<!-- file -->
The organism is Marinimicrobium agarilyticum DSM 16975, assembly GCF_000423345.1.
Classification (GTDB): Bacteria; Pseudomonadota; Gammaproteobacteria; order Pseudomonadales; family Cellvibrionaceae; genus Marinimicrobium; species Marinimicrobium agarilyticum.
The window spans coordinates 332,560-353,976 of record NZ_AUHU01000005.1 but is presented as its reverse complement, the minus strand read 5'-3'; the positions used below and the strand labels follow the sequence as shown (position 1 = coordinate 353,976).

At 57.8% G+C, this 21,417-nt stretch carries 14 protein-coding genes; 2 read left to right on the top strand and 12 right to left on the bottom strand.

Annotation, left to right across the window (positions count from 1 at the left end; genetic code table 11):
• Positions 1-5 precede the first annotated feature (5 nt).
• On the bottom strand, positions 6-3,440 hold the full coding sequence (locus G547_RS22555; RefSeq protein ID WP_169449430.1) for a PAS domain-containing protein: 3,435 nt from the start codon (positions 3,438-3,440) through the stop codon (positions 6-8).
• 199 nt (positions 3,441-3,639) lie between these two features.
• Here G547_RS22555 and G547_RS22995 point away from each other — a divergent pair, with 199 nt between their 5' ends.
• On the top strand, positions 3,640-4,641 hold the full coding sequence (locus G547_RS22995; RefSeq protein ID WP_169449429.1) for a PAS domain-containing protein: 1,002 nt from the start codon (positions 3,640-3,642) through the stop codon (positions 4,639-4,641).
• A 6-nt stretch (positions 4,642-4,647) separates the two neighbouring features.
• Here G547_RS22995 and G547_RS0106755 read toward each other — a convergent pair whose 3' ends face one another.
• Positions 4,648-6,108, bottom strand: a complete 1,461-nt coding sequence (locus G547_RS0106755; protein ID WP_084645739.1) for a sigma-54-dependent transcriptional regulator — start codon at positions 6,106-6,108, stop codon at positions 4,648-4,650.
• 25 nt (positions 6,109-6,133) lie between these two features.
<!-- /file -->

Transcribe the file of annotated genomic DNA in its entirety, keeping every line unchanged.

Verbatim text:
The organism is Marinimicrobium agarilyticum DSM 16975, assembly GCF_000423345.1.
Classification (GTDB): Bacteria; Pseudomonadota; Gammaproteobacteria; order Pseudomonadales; family Cellvibrionaceae; genus Marinimicrobium; species Marinimicrobium agarilyticum.
The window spans coordinates 332,560-353,976 of record NZ_AUHU01000005.1 but is presented as its reverse complement, the minus strand read 5'-3'; the positions used below and the strand labels follow the sequence as shown (position 1 = coordinate 353,976).

At 57.8% G+C, this 21,417-nt stretch carries 14 protein-coding genes; 2 read left to right on the top strand and 12 right to left on the bottom strand.

Annotation, left to right across the window (positions count from 1 at the left end; genetic code table 11):
• Positions 1-5 precede the first annotated feature (5 nt).
• On the bottom strand, positions 6-3,440 hold the full coding sequence (locus G547_RS22555; RefSeq protein ID WP_169449430.1) for a PAS domain-containing protein: 3,435 nt from the start codon (positions 3,438-3,440) through the stop codon (positions 6-8).
• 199 nt (positions 3,441-3,639) lie between these two features.
• Here G547_RS22555 and G547_RS22995 point away from each other — a divergent pair, with 199 nt between their 5' ends.
• On the top strand, positions 3,640-4,641 hold the full coding sequence (locus G547_RS22995; RefSeq protein ID WP_169449429.1) for a PAS domain-containing protein: 1,002 nt from the start codon (positions 3,640-3,642) through the stop codon (positions 4,639-4,641).
• A 6-nt stretch (positions 4,642-4,647) separates the two neighbouring features.
• Here G547_RS22995 and G547_RS0106755 read toward each other — a convergent pair whose 3' ends face one another.
• Positions 4,648-6,108, bottom strand: a complete 1,461-nt coding sequence (locus G547_RS0106755; protein ID WP_084645739.1) for a sigma-54-dependent transcriptional regulator — start codon at positions 6,106-6,108, stop codon at positions 4,648-4,650.
• 25 nt (positions 6,109-6,133) lie between these two features.